If gruff, anti-social private eye Philip Marlowe had come of age a few decades later, he’d have been Lew Harper. Sarcastic, flippant, and completely unconcerned with others’ opinions of him, Harper might have responded as Humphrey Bogart’s Marlowe did when Lauren Bacall complained about his manners in the 1946 film THE BIG SLEEP. “I don’t mind if you don’t like my manners. I don’t like them myself. I grieve over them on long winter evenings.” Paul Newman’s Harper could get away with that.
THE BIG SLEEP comparisons don’t end with the protagonists. In HARPER, the private detective meets his invalid client, Mrs. Sampson under the hot lights of Sampson’s tanning room. In THE BIG SLEEP, Marlowe (Bogart) meets his wheelchair-bound client, General Sternwood, in a stiflingly hot greenhouse. Both films feature wealthy, rudderless people getting conned out of their money by pros. Both films feature glittering facades and gritty interiors. Both films show people succumbing to their baser instincts. This often ends poorly. In THE BIG SLEEP, gamblers and pornographers pull the strings. In HARPER, smugglers and religious charlatans have their hands out. Both Philip Marlowe and Lew Harper meander through labyrinthine plots to find people who may or may not want to be found. Both men use logic and horse sense to cut through the tangled web the bad guys keep weaving. Both men get roughed up a bit and both men do a little conning themselves. The most entertaining scenes in both films involve the detectives’ assuming different identities to get information. Bogart in THE BIG SLEEP pretends he’s a snotty book collector and Newman in HARPER feigns a Texas accent and an attraction to the vulgar, alcoholic Shelley Winters. Both actors manage to lighten up scripts filled with death and debauchery by using their natural charms.
THE BIG SLEEP was based on the great Raymond Chandler’s 1939 novel and adapted for the screen by William Faulkner, Leigh Brackett, and Jules Furthman. The screenwriters managed to capture the dry wit and world weary attitude Chandler gave Marlowe in his novel. Marlowe’s a smartass with a brain. He’ll bend the rules, but he won’t break them. He’s true to his word and loyal to his friends. He knows the ropes. The good guys trust him and the bad guys can’t figure him out. Paul Newman’s Harper has the same sarcastic quality with a difference. The 1950s saw the beginning of the rebel as hero character and Newman plays the role as that kind of loner. In the 1970s, Bob Rafelson and Arthur Penn would use Jack Nicholson and Gene Hackman as their loner/rebels.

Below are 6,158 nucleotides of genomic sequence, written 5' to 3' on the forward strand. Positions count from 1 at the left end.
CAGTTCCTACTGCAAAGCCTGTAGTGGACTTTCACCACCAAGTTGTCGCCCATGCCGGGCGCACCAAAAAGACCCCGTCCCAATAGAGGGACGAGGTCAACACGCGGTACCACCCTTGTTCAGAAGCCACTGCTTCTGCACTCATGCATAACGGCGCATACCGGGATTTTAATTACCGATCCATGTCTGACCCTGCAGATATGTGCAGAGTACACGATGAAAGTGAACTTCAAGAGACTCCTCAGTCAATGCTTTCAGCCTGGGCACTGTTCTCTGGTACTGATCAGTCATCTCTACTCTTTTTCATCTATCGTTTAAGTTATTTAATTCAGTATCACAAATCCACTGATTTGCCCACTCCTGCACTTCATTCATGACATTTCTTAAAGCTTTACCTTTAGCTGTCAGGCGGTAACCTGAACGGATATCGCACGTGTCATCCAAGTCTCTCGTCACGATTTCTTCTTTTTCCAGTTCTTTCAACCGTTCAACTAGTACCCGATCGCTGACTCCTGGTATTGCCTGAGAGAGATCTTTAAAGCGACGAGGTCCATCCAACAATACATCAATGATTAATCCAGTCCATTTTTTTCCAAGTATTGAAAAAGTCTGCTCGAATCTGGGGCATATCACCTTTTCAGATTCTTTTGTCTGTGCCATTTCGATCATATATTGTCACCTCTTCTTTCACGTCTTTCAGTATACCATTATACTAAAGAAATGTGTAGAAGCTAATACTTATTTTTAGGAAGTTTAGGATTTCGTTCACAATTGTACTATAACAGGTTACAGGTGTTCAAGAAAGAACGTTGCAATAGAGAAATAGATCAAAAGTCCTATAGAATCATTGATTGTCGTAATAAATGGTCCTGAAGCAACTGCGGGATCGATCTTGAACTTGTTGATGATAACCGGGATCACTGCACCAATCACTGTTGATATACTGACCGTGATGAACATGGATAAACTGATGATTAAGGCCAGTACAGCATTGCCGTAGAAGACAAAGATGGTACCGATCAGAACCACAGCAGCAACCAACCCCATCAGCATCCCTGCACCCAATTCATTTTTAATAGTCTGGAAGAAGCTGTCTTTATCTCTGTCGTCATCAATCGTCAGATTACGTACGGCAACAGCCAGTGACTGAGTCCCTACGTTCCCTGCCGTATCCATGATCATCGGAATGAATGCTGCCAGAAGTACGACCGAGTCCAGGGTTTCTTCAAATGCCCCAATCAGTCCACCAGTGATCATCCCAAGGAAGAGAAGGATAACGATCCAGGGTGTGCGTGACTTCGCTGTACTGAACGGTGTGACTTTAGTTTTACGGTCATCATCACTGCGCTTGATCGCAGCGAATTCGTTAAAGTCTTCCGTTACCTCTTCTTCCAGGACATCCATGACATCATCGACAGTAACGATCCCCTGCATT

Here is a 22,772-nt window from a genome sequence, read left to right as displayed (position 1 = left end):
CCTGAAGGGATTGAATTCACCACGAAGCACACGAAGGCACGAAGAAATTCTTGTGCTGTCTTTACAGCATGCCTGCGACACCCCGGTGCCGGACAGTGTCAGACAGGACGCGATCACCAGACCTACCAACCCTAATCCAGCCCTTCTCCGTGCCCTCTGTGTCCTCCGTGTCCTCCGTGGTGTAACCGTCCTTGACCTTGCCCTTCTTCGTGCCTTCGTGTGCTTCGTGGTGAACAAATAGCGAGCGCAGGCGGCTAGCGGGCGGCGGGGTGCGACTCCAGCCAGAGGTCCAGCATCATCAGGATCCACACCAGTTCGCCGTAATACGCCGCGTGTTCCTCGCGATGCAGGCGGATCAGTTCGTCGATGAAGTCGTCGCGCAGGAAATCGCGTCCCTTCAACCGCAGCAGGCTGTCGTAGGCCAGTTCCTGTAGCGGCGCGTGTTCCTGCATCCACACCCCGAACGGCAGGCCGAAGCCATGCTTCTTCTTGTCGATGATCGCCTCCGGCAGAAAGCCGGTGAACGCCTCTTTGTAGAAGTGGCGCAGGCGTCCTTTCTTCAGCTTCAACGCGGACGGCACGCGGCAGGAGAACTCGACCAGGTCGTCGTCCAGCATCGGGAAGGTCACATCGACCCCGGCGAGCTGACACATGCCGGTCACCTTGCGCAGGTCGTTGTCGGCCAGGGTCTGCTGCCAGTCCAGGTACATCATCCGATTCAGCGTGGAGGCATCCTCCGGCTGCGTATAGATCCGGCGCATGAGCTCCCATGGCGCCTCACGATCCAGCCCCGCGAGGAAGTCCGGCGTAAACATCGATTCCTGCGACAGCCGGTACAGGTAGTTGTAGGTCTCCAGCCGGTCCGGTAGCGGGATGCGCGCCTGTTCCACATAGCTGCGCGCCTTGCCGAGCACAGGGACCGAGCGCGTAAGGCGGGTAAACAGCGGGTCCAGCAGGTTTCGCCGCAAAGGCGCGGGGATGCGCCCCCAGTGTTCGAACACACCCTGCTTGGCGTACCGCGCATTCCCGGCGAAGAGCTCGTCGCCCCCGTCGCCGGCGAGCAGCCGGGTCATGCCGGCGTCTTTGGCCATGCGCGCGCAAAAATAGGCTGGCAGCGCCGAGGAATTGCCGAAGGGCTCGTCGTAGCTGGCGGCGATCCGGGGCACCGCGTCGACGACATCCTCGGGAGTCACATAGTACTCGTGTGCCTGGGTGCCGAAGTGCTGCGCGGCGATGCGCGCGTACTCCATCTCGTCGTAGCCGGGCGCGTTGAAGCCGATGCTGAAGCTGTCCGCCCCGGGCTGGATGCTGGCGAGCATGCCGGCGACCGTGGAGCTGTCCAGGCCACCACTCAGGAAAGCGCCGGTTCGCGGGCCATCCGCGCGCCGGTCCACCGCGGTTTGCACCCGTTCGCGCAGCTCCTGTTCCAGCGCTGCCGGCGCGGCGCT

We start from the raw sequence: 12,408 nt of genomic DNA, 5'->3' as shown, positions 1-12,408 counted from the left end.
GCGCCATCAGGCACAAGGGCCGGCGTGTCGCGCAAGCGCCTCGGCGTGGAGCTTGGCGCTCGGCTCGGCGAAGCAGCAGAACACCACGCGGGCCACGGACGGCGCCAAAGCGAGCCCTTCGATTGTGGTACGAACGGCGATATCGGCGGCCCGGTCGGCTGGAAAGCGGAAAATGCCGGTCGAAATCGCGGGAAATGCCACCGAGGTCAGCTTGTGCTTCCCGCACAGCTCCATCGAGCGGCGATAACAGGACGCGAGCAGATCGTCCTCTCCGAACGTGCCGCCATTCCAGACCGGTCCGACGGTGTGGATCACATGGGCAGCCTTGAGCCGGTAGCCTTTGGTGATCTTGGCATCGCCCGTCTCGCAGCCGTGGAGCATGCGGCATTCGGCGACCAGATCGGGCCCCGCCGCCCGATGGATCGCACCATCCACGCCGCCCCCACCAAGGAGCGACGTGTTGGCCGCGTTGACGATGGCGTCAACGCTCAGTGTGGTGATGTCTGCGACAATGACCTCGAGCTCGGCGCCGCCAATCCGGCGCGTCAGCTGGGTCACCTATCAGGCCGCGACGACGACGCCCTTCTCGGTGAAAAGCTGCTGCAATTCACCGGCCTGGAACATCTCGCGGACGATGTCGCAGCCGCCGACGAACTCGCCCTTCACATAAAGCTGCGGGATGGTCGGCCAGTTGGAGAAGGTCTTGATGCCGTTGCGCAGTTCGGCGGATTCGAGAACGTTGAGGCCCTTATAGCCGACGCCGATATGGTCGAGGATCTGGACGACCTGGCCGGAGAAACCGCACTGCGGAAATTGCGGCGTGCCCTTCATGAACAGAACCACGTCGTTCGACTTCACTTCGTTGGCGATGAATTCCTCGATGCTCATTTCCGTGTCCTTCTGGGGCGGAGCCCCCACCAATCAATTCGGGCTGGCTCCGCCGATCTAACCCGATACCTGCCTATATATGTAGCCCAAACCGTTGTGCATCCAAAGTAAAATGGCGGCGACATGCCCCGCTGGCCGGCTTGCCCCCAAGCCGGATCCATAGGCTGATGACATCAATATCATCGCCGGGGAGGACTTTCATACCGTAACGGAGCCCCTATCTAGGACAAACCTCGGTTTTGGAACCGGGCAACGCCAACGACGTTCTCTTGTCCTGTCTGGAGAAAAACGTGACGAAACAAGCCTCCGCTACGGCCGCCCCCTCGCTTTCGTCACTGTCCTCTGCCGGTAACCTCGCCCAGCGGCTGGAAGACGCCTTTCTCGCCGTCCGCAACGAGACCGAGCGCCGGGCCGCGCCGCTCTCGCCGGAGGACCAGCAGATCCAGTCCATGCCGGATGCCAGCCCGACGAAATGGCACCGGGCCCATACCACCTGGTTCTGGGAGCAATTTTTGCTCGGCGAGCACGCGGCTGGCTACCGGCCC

HARPER, based on Ross Macdonald’s novel THE MOVING TARGET was adapted for the screen by prolific writer William Goldman. In the transition from book to film, Lew Archer became Lew Harper. One reason for the switch is the change in leading man. Originally set to star Frank Sinatra in the title role, HARPER reportedly got a new name because of new star Paul Newman’s success with H films. THE HUSTLER (1961) and HUD (1963) helped establish Newman as a star who could act and HARPER and 1967’s HOMBRE reinforced the idea. Newman requested the change and the producers obliged.
THE BIG SLEEP and HARPER have casts filled with veteran character actors who can handle the witty scripts and fast pace provided by both Howard Hawks (HIS GIRL FRIDAY, RIO BRAVO) and Jack Smight (AIRPORT, DAMNATION ALLEY) respectively. Martha Vickers, Dorothy Malone, Bob Steele, Regis Toomey, and Elisha Cook, Jr. add depth to THE BIG SLEEP. Julie Harris, Arthur Hill, Janet Leigh, Strother Martin, Robert Wagner, and Shelley Winters contribute their considerable strength to each scene in HARPER. There are even connections between the characters in each film. Martha Vickers’ boozy flirt becomes Pamela Tiffin’s spoiled tease. John Ridgely’s gambling boss becomes Robert Webber’s smuggling impresario. One can even make the comparison between Elisha Cook, Jr.’s stand-up guy and Robert Wagner’s handsome fly boy.
One of the things I like best about HARPER is its timelessness. With a slight change in music and wardrobe, HARPER could ride a TARDIS to the 1970s or even back to the 1940s. Written in the tradition of Raymond Chandler and Dashiell Hammett, HARPER puts a modern spin on the notions of tough dames, wise-cracking shamuses, and slimy con-men. With his role in HARPER, Paul Newman joins the ranks of Dick Powell, Robert Montgomery, and Humphrey Bogart, all of whom played Philip Marlowe, by the way. The 1970s would see a resurgence of jaded private eyes with Robert Altman’s THE LONG GOODBYE (1973) and Dick Richards’ FAREWELL, MY LOVELY (1975) and give Elliott Gould and Robert Mitchum each a turn as the iconic Marlowe.
HARPER did well at the box office, cementing Paul Newman’s star status and allowing him to take his pick of the best films offered him. The next year Newman would eat fifty eggs. In 1969, he’d pair up with Robert Redford in BUTCH CASSIDY AND THE SUNDANCE KID, launching them both into superstardom. The success of HARPER also paved the way for a second Lew Harper outing in 1975 with Stuart Rosenberg’s THE DROWNING POOL, also starring Newman’s wife Joanne Woodward. HARPER is an entertaining and well-made film that succeeds in bringing fedoras (well, mental ones) and double scotches to sunny California. Through HARPER and its subsequent incarnations, the legacy of THE BIG SLEEP lives on.